March 12 —
On this day in 1864, one of the biggest military fiascos, for the Union, of the Civil War begins as a combined Union force of infantry and riverboats starts moving up the Red River in Louisiana. The month-long campaign was very poorly managed and coordinated, achieving none of the objectives desired by frustrated Union commanders.
The Union had hoped to capture everything along the Red River in Louisiana and continue into Texas. President Abraham Lincoln thought this would send a symbolic warning to France, which had set up a puppet government in Mexico and seemed to have designs on territorial expansion. Union officials also wanted to capture cotton-producing regions, as cotton was in short supply in the North.
The plan called for General Nathaniel Banks to lead 27,000 men along the western shore of the river in a land based attack at the same time
as Admiral David Dixon Porter was taking a flotilla of 20 gunboats up the Red River. Porter’s squadron entered the river on March 12. Two days later, Fort Derussy fell to the Yankees and the ships moved upriver and captured Alexandria. The expedition was going well, but Banks was moving too slowly. He arrived two weeks after Porter took Alexandria, and continued to plod towards Shreveport. Banks traveled nearly 20 miles from the Red River, too far for the gunboats to offer any protection. On April 8, Banks’ command was attacked and routed by Confederate General Richard Taylor, son of former U.S. President Zachary Taylor. The two sides fought again the next day, but this time the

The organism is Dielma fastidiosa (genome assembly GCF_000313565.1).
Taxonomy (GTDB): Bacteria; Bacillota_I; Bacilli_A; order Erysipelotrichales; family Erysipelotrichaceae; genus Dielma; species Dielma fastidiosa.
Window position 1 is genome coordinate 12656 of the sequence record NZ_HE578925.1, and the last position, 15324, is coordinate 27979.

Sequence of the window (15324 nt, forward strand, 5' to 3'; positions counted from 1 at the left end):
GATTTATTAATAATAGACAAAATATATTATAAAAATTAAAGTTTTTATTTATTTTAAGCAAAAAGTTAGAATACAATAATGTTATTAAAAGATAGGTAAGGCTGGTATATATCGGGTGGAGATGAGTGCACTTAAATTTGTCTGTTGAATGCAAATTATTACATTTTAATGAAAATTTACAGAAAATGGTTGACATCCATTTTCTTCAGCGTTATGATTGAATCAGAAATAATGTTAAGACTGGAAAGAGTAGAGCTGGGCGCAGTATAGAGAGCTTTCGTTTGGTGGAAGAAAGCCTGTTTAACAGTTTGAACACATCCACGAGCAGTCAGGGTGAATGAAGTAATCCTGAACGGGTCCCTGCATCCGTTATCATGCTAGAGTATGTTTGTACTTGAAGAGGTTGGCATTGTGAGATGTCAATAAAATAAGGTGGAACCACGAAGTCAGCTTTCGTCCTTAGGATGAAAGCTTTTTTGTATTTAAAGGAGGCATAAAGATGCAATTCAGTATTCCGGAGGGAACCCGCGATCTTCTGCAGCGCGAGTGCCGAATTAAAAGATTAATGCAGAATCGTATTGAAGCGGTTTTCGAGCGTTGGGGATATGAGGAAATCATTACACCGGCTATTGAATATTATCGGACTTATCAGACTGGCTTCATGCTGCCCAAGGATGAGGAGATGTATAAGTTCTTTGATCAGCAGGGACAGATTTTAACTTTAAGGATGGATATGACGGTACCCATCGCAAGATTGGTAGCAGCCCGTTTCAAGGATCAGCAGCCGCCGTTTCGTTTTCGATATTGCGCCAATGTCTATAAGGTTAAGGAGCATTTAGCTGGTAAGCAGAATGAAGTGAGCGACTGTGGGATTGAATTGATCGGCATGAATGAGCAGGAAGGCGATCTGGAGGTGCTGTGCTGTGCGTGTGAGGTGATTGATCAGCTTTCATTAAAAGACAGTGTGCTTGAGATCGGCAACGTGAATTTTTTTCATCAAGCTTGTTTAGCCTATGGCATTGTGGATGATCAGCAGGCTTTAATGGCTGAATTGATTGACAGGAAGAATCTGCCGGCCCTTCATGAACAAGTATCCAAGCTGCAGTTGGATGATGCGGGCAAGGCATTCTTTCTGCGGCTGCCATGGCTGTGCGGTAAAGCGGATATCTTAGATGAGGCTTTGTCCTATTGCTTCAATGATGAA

Yankees held off the Rebel pursuit. The intimidated Banks elected to retreat back down the river before reaching Shreveport. Porter’s ships followed, but the Red River was unusually low and the ships were stuck above some rapids near Alexandria. It appeared that the ships would have to be destroyed to keep them from falling into Confederate hands, but Lt. Colonel Joseph Bailey of Wisconsin, an engineer with a log-
ging background, supervised several thousand soldiers in constructing a series of wing dams that raised the water level enough for the ships to pass. The campaign was deemed a failure–it drew Union strength away from other parts of the South and the expedition never reached Texas.
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